The final helicopter survey was conducted on 2 May off Anvers Island to the north of the GLOBEC study site (near Palmer Station). On this short (due to adverse weather) flight we surveyed the south western bays of Anvers Island, observing pairs of humpbacks, and one group of four (with a large calf) close inshore in separate bays (Figure 2). The humpbacks appeared to be spread along these bays, and as this habitat extends to the north for some considerable distance, it is likely that many more groups inhabited the unsurveyed bays.
The areas of concentration of both minke and humpback whales sighted during the Polarstern survey coincide with those recorded later in the season from the Nathaniel B Palmer US SO GLOBEC cruise. On that cruise oceanographers determined that baleen whale distribution appeared correlated to the inshore cold Antarctic coastal current and intrusions of the Antarctic Circumpolar Current into Marguerite Bay (Wiebe et al. 2001).
Vessel and EK500 effects on baleen whales
Many minke and like minke whales were observed during the period when the Polarstern was within the sea ice to the south of Marguerite Bay (Figures 2 and 3). On both 23 and 24 April, groups and individual minke whales were observed throughout the day in close proximity to the vessel. Throughout this period the EK 500 echosounders were operating. The minke whales continually approached the vessel and remained nearby without appearing to be in any way disturbed by the echosounders or other activities around the vessel (other than to appear curious). On the 26th April, a clear sunny day within heavy ice, minke and like minke whales were observed many nautical miles ahead of the vessel in the ice. These whales were blowing consistently and maintained their position as the vessel approached and passed them. None were seen to move away from the vessel as it approached, although the echosounders were on, and would have been audible to them many miles from the ship. We would assume from this behaviour that the EK 500 echosounders do not significantly disturb the behaviour of these animals.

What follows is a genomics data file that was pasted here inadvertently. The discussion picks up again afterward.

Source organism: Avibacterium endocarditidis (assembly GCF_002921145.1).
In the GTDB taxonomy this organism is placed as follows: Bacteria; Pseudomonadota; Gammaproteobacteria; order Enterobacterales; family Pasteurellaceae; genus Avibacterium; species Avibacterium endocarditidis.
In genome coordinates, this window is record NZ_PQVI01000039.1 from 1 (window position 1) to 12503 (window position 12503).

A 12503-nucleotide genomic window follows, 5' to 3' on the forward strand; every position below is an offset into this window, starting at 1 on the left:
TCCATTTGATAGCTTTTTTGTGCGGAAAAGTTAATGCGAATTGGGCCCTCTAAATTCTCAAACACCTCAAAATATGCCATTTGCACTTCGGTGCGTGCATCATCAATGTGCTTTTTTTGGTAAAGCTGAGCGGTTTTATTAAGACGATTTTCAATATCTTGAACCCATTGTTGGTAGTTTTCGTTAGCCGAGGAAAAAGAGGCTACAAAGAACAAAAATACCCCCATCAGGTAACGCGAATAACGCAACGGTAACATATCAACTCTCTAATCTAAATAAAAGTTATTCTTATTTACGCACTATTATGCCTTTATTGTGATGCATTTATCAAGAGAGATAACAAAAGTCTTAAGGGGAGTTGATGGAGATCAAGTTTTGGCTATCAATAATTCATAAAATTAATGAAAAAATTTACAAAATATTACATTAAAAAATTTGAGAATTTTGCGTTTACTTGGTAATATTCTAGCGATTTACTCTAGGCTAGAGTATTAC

Thanks must go to the Captain and crew of the Polarstern, the cruise leader - Uli Bathmann, the Alfred-Wegener Institute, and to Jan van Franeker and Martin Doble for sharing their helicopter time with the IWC, sharing data and helping with mapping.
Pankow, H., Kock, K-H. 2000. Results of a sighting survey in the Antarctic Peninsula region in November - December 1996. SC/52/E23. Unpublished paper submitted to IWC SC 52.
Thiele, D., Gill, P. C. 1999. Cetacean observations during a winter voyage into Antarctic sea ice south of Australia. Antarctic Science 11 (1), 48-53.
Wiebe, P. et al. 2001. RVIB Nathaniel B. Palmer Cruise 01-03 to the Western Peninsula of Antarctica, US SO GLOBEC Report available on web site.
Related US SO GLOBEC reports:
LM Gould 01-03 1stcruise (mooring cruise) - US Southern Ocean GLOBEC Report No.1
NB Palmer 01-03 1stcruise (survey cruise)- US Southern Ocean GLOBEC Report No.2
LM Gould 01-04 2ndcruise (process cruise) - US Southern Ocean GLOBEC Report No.3
Web site for IWC cetacean summaries by cruise, cruise reports, and technical US SO GLOBEC reports:
this site provides a direct link to the CCPO site by clicking on SO
Table 1. Total cetacean sightings and number of animals in Antarctic
waters (south of 60° S) for
Polarstern AntXVIII5b 14 April - 7 May 2001
|Species - scientific name
|Species - common name
|Balaenoptera acutorostrata bonaerensis
|Minke (ordinary - dark shoulder)
|Like Balaenoptera acutorostrata
|Undientified large baleen whale
|Unidentified large baleen whale
|Unidentified large whale
|Unidentified large whale
|Undetermined Balaenoptera acutorostrata
|Undetermined minke whale
|Unidentified small baleen whale
|Unidentified small baleen whale
CLICK HERE FOR FIGURES IN WORD FORMAT